Okay Google, Are Apps Dead? Alexa, Do Hotel Guests Want You?

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By Amanda Belarmino

Are apps dead? This was a question presented during a session on mobile applications at HITEC Toronto 2017. Between upgrades to phone operating systems and the rapid marketplace acceptance of voice operated technology, some in the press have declared that 2017 will be the end of apps as we know them. Additionally, it is predicted that by 2020, 82 percent of mobile devices will have some sort of speech recognition technology. Are these two trends related, and what do they mean for hospitality?

First, let’s look at phone apps. A 2014 survey of smartphone users in the United Kingdom found that approximately a third of the participants were no longer downloading new apps to their phones, largely because they are happy with the apps they already have. In 2017, nearly half of smartphone users in the United States said they download zero apps each month. People typically use their favorite apps, about 10, every day, and 95 percent of users stop using an app within ninety days of downloading it. Some apps no longer work with updates to the phones operating system, leaving open the question, will users seek an updated version or simply delete it. For hospitality companies, apps must be relevant to our users and work with their operating systems in order for our guests to keep these apps on their phones.

Voice activated technology, particularly a voice activated hub for the home, has gained rapid marketplace acceptance. Amazon Echo is the current leader in the market, with Google Home close behind; Apple’s gamble on the Apple TV as a hub for the smart home did not pay off, and they are in the process of creating a Siri-based home device. The “zero-user” interface of home hubs has been cited as the secret to their success unlike the more cumbersome Apple-TV interface. Indeed, it has been estimated that 50 percent of all consumers will be using voice-activated technology by 2025. Marketers are being encouraged to plan for this “post-mobile world”.

As hotels begin to invest more heavily into technology, from keyless entry for guest rooms to robots making deliveries, what will the shift to voice activated technology mean for hotels? Companies like OpenKey have invested heavily in creating hotel technology linked to the smartphone, including concierge services and TV control. Yet hotels have begun to explore voice activated technology. Marriott has been weighing the benefits of both Amazon’s Echo and Apple’s Siri for their hotels. The Wynn Las Vegas added the Amazon Dot to its guest rooms to control lights, temperature and television at the end of 2016. Best Western followed suit and announced in June 2017 that they would launch the Amazon Dot in guest rooms as voice activated clock/radios that give wake-up calls and weather forecasts. At the Four Seasons in Washington, you can ask Alexa for the weather, and the Clarion Hotel Amaranten has Alexa fully incorporated in its suites. Beyond their current adaption, academic researchers have examined how voice-activated technology can help individuals with disabilities in their homes, and this is an intriguing possibility for ADA rooms in hotels.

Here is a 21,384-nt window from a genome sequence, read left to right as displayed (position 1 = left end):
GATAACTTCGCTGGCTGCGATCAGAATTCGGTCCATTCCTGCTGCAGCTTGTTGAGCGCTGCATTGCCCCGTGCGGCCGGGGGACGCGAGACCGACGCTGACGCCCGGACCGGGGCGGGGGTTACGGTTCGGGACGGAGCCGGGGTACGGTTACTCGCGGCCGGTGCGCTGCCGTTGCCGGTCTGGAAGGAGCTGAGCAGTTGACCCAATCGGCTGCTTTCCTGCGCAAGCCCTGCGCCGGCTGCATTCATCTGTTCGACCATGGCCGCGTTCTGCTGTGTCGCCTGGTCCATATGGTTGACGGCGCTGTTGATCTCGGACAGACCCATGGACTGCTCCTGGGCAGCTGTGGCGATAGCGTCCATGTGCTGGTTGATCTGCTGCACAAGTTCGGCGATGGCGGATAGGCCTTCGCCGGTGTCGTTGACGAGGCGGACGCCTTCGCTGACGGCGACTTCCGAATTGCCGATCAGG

Some hoteliers, however, have expressed hesitation. If your smartphone has a voice activated assistant, do guests really want another one in the hotel room? There could be noise and privacy issues when guests are voice controlling their devices, and guests in the hallways could call out false commands. As their usefulness expands beyond simple controls like wake-up calls and changing the channel, how will this effect an already overtaxed hotel bandwidth? While a survey found that 59 percent of guests said a digital assistant would enhance their stay, 50 percent of guests said that a robot would not enhance their stay and 42 percent said that restaurant suggestions made to enhance their health would be intrusive. Added to these issues are privacy concerns regarding voice-activated hubs, like how much is being recorded, who can access it and where is the information stored. The expense of adding these devices is another concern for hospitality operators.

So, is voice-activated technology making a difference? A quick appraisal of the first ten pages of online reviews for the Wynn and the Encore on TripAdvisor did not show any mentions of the voice activated technology. A similar evaluation of the reviews for the Four Seasons in Washington, D.C. on TripAdvisor also did not find a single mention of the voice activated in-room technology. More time and research is needed to understand the impact this technology will have on hotels and guest service. This technology may replace current clock/radios and remote controls and become a standard part of every hotel room. The day may come when lodging companies stop investing in hotel apps and start investing in voice-activated technology. Or like VPN and in-room wired internet, voice activated devices may only be the technology of the moment. Only time will tell.

For a list of sources used in this article, contact publication@hftp.org.

Amanda Mapel Belarmino is a Ph.D. candidate at the Conrad N. Hilton College of Hotel and Restaurant Management at the University of Houston. Her research areas include revenue management and peer-to-peer accommodations, and she had published peer reviews articles in Current Issues in Tourism and The International Journal of Contemporary Hospitality Management. Her undergraduate degree is in hotel administration from Cornell University, and her Masters of Science is in hospitality management from the University of Houston. She has 20 years of management experience is casinos, hotels and restaurants, including positions with the Arizona Biltmore, Caesar’s Entertainment, Hyatt Hotels and McAlister’s Deli.

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